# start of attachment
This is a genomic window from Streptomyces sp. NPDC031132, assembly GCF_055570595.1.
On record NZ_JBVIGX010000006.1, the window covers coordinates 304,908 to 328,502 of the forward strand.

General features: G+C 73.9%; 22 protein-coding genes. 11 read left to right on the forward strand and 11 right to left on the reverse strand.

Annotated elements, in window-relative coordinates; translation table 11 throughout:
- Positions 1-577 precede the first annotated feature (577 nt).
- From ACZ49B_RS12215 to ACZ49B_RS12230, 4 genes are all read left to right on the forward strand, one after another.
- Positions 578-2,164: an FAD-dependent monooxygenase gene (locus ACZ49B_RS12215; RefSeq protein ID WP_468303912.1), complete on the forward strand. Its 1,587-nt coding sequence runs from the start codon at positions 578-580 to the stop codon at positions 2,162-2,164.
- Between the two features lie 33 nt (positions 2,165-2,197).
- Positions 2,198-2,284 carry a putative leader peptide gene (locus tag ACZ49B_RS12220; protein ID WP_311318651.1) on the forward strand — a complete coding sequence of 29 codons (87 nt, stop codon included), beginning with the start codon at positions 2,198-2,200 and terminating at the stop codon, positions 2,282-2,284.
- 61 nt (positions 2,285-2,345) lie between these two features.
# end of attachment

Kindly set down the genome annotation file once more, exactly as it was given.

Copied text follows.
This is a genomic window from Streptomyces sp. NPDC031132, assembly GCF_055570595.1.
On record NZ_JBVIGX010000006.1, the window covers coordinates 304,908 to 328,502 of the forward strand.

General features: G+C 73.9%; 22 protein-coding genes. 11 read left to right on the forward strand and 11 right to left on the reverse strand.

Annotated elements, in window-relative coordinates; translation table 11 throughout:
- Positions 1-577 precede the first annotated feature (577 nt).
- From ACZ49B_RS12215 to ACZ49B_RS12230, 4 genes are all read left to right on the forward strand, one after another.
- Positions 578-2,164: an FAD-dependent monooxygenase gene (locus ACZ49B_RS12215; RefSeq protein ID WP_468303912.1), complete on the forward strand. Its 1,587-nt coding sequence runs from the start codon at positions 578-580 to the stop codon at positions 2,162-2,164.
- Between the two features lie 33 nt (positions 2,165-2,197).
- Positions 2,198-2,284 carry a putative leader peptide gene (locus tag ACZ49B_RS12220; protein ID WP_311318651.1) on the forward strand — a complete coding sequence of 29 codons (87 nt, stop codon included), beginning with the start codon at positions 2,198-2,200 and terminating at the stop codon, positions 2,282-2,284.
- 61 nt (positions 2,285-2,345) lie between these two features.